Valérie the Eastern/Western girl

In my most recent stumbling around in the wonderful world of YouTube relevant to GOTGE research  I have found the following video of Valérie Čižmárová appearing on the televised version (from 1993) of the theatrical performance entitled ‘Jedeme do Evropy’ (‘We’re Going To Europe’), presented by Miloslav Šimek and Jiří Krampol, demonstrating that, despite being, amongst other things, a terrific Soul singer, ultimately she’s a girl from a town way out East, with all the Folk traditions that entails. If one has been a regular GOTGE reader one may spot, in the short, gold dress, Valérie’s friend Miluška Voborníková, amongst the fellow artists dancing along with Valérie.

The aforementioned is Valérie’s brilliant comic creation – the Cook from Slovakia and ‘typical Slovak woman’, Maria Drevokocúriková, who also happens to be a mean Blues Singer, as she demonstrates in the following performance (from 1990) of ‘Blues myčky nádobí’, thereby becoming the embodiment of the ‘Eastern/Western girl’ that I think Valérie was, at heart.

 

From a related performance from the same ‘stable’ from 1995 – ‘Černá hodinka a půl’ (‘The Black Hour-and-a-half’) we have Valérie once again showing how ‘Black’ and Western she could be, performing a slice of Boogie-Woogie – ‘Stará Amerika’ (‘Old America’) with Josef Fousek, referencing Elvis Presley in the lyrics on the way.

Going back to the heart of the appointed GOTGE era (the party uploading the video below falsely gives the year of this performance as 1976, but my research indicates that, in fact, it really dates from 28th May 1977) here is Valérie performing a Swing number – ‘Jezdíme metrem’ (‘We’re Travelling On The Metro’), complete with dancers in very ‘G.I. Jane’ outfits, with Aleš Ulm. The TV programme was ‘Kabaret U dobré pohody’ (‘Cabaret For A Good Cause’) which indicates that, even under Communism, fund-raising telethons were clearly necessary, showing that not everything was provided by the state, so yet another misapprehension about what life was really like on the eastern side of the Iron Curtain is swept away by these amazing discoveries by GOTGE. It also means that here is another aspect of Popular Culture in which it could be said that the Brits lagged behind Communist-era Czechoslovakia, since our great telethons would still not even have been a twinkling in anybody’s eye back in 1977.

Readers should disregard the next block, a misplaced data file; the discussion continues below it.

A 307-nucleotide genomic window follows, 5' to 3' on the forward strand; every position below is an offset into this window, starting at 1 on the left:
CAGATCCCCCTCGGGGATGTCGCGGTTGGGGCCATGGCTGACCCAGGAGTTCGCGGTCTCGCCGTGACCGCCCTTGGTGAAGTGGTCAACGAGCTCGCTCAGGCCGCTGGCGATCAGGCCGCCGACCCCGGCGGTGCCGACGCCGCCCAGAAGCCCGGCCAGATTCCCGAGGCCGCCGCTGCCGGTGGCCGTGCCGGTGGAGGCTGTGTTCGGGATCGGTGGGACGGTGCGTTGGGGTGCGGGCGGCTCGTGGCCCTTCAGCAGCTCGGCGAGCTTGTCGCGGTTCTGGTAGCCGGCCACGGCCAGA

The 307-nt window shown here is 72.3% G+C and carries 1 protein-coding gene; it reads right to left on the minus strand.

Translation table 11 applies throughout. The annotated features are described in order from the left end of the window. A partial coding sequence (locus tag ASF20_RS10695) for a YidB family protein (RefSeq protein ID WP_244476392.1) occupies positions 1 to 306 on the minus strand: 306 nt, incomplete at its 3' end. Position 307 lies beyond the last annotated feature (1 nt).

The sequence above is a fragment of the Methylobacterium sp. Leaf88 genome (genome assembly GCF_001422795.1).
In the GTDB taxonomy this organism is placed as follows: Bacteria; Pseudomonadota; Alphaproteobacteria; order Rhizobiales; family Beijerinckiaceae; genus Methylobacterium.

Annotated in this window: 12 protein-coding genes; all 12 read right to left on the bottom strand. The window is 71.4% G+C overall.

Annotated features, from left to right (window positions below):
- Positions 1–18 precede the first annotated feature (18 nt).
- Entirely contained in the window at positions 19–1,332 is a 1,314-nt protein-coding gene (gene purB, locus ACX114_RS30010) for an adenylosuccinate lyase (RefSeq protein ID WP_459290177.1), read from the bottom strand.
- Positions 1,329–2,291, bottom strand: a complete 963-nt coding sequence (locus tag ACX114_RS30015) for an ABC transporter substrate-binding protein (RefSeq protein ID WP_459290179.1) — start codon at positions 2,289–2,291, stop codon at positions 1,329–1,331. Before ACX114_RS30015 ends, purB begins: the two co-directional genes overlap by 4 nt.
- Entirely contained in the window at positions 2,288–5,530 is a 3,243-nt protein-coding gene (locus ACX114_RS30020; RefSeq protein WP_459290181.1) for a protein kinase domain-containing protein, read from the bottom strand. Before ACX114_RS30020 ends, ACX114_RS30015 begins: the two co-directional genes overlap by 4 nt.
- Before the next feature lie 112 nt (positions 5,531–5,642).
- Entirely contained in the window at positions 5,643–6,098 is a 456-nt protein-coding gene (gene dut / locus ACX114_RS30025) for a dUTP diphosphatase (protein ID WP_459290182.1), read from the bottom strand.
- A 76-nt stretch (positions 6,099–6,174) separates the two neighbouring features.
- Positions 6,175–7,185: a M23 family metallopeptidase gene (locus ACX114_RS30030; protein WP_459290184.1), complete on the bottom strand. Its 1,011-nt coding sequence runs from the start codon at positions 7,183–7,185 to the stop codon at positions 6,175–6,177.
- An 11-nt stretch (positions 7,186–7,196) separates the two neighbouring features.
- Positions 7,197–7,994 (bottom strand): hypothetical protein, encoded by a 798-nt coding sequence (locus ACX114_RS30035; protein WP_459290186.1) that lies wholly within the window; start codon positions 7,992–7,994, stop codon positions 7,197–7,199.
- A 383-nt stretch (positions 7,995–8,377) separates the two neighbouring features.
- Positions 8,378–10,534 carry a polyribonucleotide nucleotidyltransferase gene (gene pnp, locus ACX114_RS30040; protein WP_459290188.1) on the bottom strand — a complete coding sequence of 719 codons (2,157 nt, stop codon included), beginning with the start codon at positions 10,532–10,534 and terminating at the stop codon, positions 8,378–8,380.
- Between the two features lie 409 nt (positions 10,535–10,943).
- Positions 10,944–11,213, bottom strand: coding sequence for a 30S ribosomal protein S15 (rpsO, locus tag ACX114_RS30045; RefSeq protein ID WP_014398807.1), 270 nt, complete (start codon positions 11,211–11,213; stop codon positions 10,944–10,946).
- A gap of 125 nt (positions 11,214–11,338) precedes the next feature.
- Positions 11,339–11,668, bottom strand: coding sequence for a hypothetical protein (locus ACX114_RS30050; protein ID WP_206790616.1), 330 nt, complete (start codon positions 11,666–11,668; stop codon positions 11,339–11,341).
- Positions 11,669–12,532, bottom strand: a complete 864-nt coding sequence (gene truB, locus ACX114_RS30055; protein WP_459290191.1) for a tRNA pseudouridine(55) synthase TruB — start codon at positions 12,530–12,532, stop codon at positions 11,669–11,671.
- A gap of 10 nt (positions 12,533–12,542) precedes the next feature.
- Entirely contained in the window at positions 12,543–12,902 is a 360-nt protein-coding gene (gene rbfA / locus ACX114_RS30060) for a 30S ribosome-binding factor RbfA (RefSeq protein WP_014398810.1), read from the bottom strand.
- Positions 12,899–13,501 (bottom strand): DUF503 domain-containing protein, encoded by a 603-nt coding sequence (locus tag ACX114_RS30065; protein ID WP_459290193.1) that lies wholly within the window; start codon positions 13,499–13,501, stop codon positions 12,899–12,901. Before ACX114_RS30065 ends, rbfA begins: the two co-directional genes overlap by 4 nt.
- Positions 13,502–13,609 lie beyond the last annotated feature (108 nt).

Finally, I don’t think I’ve ever embedded this astounding first radio recording of Valérie (from 1970 – the year she’d have turned eighteen) performing ‘Poúkradmo’ (a version of Duke Ellington’s ‘Prelude To A Kiss’), demonstrating once again the Western influences on Valérie’s early career. Like has occurred to me countless times when listening to the pre-twenty Valérie, does this sound like a blonde teenager from a small town in the far East of Slovakia to you? (The shot below would have probably dated from the following year, when she’d have turned nineteen).

In summary, could Valérie not be described (coming from the ‘Irish’ part of the former Czechoslovakia and launching her career with a version of that hymn to ‘Englishness’, ‘Sunny Afternoon’) as ‘The All-American Slovak/Hungarian/Jewish English Rose of Tralee’? Confused?

Well, when I was a teenager myself back in the late 1970s/early 1980s, I suppose I could have been described as a ‘Mod-abilly Rebel’, (the Mod who liked Matchbox and Stray Cats) so I know all about being ‘confused’!

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